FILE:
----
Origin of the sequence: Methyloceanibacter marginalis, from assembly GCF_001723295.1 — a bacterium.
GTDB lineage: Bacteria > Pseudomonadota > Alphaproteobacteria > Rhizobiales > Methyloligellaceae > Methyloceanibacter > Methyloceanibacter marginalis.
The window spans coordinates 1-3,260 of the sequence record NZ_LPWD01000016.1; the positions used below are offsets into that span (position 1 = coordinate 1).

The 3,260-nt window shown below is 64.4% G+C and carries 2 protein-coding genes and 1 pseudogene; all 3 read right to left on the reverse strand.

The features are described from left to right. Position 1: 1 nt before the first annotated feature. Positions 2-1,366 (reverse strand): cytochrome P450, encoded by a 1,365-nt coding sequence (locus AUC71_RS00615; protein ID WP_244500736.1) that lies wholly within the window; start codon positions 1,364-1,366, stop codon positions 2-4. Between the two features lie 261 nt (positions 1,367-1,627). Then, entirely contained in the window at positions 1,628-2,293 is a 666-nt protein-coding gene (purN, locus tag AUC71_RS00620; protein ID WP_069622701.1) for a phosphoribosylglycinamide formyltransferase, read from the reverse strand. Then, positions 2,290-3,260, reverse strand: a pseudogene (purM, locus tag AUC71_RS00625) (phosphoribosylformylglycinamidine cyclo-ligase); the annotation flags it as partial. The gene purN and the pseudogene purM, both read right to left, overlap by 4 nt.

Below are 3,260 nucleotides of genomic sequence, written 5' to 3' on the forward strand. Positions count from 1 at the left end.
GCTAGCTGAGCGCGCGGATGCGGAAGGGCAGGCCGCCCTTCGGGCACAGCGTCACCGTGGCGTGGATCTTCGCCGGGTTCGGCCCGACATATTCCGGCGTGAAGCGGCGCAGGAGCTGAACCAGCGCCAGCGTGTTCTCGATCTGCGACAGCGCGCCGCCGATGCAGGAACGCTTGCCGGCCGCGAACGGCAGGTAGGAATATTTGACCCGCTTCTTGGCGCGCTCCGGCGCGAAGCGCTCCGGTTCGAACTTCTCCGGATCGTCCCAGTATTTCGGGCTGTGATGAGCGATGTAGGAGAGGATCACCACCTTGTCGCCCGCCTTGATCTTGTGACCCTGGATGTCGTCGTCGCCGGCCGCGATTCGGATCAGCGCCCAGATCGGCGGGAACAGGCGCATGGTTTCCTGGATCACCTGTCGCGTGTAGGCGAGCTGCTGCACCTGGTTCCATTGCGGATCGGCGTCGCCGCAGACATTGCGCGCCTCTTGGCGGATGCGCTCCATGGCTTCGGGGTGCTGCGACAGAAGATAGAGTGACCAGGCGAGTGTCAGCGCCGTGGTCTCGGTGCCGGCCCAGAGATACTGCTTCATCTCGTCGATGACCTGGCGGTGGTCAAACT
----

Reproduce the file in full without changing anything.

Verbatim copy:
Origin of the sequence: Methyloceanibacter marginalis, from assembly GCF_001723295.1 — a bacterium.
GTDB lineage: Bacteria > Pseudomonadota > Alphaproteobacteria > Rhizobiales > Methyloligellaceae > Methyloceanibacter > Methyloceanibacter marginalis.
The window spans coordinates 1-3,260 of the sequence record NZ_LPWD01000016.1; the positions used below are offsets into that span (position 1 = coordinate 1).

The 3,260-nt window shown below is 64.4% G+C and carries 2 protein-coding genes and 1 pseudogene; all 3 read right to left on the reverse strand.

The features are described from left to right. Position 1: 1 nt before the first annotated feature. Positions 2-1,366 (reverse strand): cytochrome P450, encoded by a 1,365-nt coding sequence (locus AUC71_RS00615; protein ID WP_244500736.1) that lies wholly within the window; start codon positions 1,364-1,366, stop codon positions 2-4. Between the two features lie 261 nt (positions 1,367-1,627). Then, entirely contained in the window at positions 1,628-2,293 is a 666-nt protein-coding gene (purN, locus tag AUC71_RS00620; protein ID WP_069622701.1) for a phosphoribosylglycinamide formyltransferase, read from the reverse strand. Then, positions 2,290-3,260, reverse strand: a pseudogene (purM, locus tag AUC71_RS00625) (phosphoribosylformylglycinamidine cyclo-ligase); the annotation flags it as partial. The gene purN and the pseudogene purM, both read right to left, overlap by 4 nt.

Below are 3,260 nucleotides of genomic sequence, written 5' to 3' on the forward strand. Positions count from 1 at the left end.
GCTAGCTGAGCGCGCGGATGCGGAAGGGCAGGCCGCCCTTCGGGCACAGCGTCACCGTGGCGTGGATCTTCGCCGGGTTCGGCCCGACATATTCCGGCGTGAAGCGGCGCAGGAGCTGAACCAGCGCCAGCGTGTTCTCGATCTGCGACAGCGCGCCGCCGATGCAGGAACGCTTGCCGGCCGCGAACGGCAGGTAGGAATATTTGACCCGCTTCTTGGCGCGCTCCGGCGCGAAGCGCTCCGGTTCGAACTTCTCCGGATCGTCCCAGTATTTCGGGCTGTGATGAGCGATGTAGGAGAGGATCACCACCTTGTCGCCCGCCTTGATCTTGTGACCCTGGATGTCGTCGTCGCCGGCCGCGATTCGGATCAGCGCCCAGATCGGCGGGAACAGGCGCATGGTTTCCTGGATCACCTGTCGCGTGTAGGCGAGCTGCTGCACCTGGTTCCATTGCGGATCGGCGTCGCCGCAGACATTGCGCGCCTCTTGGCGGATGCGCTCCATGGCTTCGGGGTGCTGCGACAGAAGATAGAGTGACCAGGCGAGTGTCAGCGCCGTGGTCTCGGTGCCGGCCCAGAGATACTGCTTCATCTCGTCGATGACCTGGCGGTGGTCAAACT